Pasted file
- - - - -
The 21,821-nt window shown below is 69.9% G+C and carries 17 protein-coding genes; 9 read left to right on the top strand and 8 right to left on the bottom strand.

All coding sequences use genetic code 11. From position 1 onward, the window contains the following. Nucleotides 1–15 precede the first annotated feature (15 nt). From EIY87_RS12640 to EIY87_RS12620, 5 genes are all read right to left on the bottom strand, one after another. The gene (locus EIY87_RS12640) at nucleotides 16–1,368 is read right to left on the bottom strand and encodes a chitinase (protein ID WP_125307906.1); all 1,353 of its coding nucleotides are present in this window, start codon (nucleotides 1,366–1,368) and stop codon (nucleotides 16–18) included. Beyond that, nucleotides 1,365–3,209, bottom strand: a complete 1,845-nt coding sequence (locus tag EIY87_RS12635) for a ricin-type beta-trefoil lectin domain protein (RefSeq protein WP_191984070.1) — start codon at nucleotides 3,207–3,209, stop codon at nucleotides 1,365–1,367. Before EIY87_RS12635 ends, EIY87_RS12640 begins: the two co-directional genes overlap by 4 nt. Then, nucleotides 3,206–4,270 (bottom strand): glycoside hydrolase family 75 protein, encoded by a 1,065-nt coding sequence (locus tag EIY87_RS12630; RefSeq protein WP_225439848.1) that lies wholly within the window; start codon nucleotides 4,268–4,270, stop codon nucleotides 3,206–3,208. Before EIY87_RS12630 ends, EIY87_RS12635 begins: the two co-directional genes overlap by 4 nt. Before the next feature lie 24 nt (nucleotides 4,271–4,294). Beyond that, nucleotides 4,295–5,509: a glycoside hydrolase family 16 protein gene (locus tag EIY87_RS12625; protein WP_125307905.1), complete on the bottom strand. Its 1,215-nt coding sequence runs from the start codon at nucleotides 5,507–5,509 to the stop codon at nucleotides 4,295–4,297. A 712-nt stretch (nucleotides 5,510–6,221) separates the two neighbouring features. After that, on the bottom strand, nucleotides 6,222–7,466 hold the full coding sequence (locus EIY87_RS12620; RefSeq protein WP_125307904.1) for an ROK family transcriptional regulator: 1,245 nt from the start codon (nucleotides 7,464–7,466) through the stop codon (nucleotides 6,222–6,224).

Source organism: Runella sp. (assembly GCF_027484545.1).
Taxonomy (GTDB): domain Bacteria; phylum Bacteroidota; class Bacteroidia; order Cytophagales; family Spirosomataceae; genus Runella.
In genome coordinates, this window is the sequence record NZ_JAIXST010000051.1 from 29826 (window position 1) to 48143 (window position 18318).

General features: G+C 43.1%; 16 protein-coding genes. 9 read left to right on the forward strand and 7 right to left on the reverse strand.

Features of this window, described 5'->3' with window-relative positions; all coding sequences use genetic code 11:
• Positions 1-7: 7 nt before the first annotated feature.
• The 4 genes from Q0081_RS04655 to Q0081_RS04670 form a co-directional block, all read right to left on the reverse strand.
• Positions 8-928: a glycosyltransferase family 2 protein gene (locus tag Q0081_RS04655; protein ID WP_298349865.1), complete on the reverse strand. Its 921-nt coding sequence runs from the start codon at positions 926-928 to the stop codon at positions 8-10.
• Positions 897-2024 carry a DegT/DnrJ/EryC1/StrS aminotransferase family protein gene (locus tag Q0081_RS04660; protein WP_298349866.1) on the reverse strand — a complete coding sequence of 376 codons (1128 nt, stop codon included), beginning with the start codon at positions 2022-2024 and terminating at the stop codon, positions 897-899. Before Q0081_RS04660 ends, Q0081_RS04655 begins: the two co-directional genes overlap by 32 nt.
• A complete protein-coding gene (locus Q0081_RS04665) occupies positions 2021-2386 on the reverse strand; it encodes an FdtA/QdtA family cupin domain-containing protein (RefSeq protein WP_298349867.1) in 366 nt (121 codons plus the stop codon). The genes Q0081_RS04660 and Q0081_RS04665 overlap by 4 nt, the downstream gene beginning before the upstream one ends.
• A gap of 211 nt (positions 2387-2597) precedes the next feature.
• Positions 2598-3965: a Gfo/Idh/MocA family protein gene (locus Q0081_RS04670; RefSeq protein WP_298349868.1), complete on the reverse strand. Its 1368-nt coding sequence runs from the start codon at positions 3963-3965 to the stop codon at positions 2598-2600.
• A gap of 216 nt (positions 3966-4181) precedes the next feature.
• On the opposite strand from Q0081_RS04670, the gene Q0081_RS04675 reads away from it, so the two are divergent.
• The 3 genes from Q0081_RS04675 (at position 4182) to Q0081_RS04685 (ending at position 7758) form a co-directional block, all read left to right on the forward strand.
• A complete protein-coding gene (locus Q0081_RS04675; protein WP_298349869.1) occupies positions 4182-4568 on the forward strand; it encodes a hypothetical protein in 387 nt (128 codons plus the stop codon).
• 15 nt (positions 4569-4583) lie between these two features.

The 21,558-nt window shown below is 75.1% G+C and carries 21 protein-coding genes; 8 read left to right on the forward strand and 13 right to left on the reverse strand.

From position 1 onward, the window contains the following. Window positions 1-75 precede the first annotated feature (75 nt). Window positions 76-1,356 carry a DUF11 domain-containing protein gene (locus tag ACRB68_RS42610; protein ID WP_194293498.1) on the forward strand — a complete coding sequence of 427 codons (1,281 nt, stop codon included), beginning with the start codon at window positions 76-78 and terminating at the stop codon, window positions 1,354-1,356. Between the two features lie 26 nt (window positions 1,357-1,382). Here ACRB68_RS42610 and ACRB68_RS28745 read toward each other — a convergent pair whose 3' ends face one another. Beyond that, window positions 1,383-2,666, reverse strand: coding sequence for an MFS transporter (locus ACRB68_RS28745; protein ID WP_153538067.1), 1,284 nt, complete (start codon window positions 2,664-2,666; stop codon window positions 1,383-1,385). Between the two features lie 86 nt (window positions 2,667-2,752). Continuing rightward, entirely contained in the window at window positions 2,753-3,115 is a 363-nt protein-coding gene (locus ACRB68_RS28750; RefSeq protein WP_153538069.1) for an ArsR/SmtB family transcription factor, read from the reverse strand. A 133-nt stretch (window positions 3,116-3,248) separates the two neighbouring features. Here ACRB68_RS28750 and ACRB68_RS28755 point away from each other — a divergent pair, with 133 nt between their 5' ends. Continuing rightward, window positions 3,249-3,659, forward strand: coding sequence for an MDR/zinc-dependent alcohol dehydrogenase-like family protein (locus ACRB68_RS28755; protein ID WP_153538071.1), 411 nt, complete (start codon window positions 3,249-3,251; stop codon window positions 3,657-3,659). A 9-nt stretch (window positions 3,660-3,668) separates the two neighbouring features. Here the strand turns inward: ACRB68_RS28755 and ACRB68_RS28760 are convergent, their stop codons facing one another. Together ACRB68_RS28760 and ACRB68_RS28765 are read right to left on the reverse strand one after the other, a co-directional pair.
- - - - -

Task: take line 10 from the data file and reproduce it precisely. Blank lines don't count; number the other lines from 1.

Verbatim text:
• Positions 8-928: a glycosyltransferase family 2 protein gene (locus tag Q0081_RS04655; protein ID WP_298349865.1), complete on the reverse strand. Its 921-nt coding sequence runs from the start codon at positions 926-928 to the stop codon at positions 8-10.